by Anton Shilov
02/24/2010 | 10:40 PM
The problems with 40nm process technology of Taiwan Semiconductor Manufacturing Company have indisputably affected ramp up of graphics processors of both ATI, graphics business unit of Advanced Micro Devices, and Nvidia Corp. very significantly. But it looks like while the vast majority of problems are over, Nvidia Corp., one of TSMC’s largest customers, expects 40nm fabrication process to become problems-free only in the middle of 2010.
“Until December [the output of 40nm wafers] was all about the yields. […] TSMC has made a lot of improvements. They really got a lot of engineering resources engaged and trying to tackle the [40nm process technology] problems. […] Today capacity constraints are equipment related and not so much yield[-related]. […] There is still room for yield improvements. […] We are looking forward the capacity situation [to be solved] somewhere in the middle of the year,” said David White, chief financial officer of Nvidia, at Goldman Sachs Technology Conference.
According to Mr. White, Nvidia started to ramp up production of chips using 40nm fabrication process back in Spring, 2009, however, up until December the yields were unpredictable, which forced Nvidia to sell more 55nm graphics processing units (GPUs) and delay certain product launches.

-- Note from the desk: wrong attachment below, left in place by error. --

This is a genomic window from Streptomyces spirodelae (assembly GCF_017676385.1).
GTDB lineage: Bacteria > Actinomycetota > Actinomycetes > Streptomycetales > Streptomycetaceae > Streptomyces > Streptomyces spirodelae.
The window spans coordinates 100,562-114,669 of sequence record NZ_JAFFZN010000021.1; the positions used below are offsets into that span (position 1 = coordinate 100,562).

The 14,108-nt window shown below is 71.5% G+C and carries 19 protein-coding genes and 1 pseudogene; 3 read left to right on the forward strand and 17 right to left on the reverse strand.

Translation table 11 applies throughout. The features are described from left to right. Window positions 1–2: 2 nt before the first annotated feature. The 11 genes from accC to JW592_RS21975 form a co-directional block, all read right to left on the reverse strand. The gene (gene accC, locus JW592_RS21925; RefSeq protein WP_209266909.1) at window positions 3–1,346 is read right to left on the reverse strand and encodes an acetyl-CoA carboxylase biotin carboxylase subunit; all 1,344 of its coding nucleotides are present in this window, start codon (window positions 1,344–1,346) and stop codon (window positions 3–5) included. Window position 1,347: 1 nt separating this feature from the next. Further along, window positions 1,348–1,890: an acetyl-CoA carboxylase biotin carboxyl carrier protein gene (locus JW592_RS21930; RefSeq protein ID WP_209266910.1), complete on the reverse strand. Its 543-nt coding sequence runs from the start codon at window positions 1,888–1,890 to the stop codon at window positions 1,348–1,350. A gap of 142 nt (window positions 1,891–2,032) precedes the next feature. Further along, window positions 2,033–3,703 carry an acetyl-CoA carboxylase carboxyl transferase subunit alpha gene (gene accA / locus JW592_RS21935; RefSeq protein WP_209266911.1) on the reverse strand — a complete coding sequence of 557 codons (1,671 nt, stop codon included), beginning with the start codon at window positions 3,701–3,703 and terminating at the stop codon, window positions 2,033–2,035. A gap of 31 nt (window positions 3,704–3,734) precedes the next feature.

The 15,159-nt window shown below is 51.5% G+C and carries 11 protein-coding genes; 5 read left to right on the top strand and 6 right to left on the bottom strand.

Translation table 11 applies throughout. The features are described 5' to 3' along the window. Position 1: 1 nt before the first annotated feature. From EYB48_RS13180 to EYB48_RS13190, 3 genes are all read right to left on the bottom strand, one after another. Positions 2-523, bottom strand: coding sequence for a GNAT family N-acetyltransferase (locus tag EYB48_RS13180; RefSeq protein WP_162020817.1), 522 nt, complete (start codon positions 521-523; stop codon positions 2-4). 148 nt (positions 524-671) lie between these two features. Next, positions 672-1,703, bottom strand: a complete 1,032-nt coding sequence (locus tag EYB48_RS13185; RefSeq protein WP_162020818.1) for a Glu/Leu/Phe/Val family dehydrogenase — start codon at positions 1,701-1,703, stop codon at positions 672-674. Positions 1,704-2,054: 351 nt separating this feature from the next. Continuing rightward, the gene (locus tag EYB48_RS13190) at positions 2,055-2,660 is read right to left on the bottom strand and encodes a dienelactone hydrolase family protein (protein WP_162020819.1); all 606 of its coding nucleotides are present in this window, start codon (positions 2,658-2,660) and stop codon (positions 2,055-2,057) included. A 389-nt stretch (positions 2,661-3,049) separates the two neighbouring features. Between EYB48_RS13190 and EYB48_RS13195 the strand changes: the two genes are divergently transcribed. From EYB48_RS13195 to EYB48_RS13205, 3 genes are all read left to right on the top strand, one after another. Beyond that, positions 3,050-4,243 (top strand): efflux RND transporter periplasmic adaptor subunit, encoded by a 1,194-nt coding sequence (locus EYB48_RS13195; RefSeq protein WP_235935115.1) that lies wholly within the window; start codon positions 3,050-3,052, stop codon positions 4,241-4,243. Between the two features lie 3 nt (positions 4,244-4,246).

However, Nvidia expects the problems with 40nm yields to be solved completely in Q2 – Q3 2010, just in time when the company plans to ramp up production of chips based on the new-generation Fermi architecture.
“By the time we begin launching Fermi, which is in volume production today, and which will really become mainstream for us in Q2 – Q3 from a volume standpoint, the yield issues will be past us,” added Mr. White.
It is rather remarkable that it took TSMC so long to polish off the 40nm fabrication process. ATI started to produce its code-named RV740 (Radeon HD 4770) chips back in October, 2008, and while at present ATI has the whole product stack made using 40nm process technology, there are still some yield issues and capacity constraints.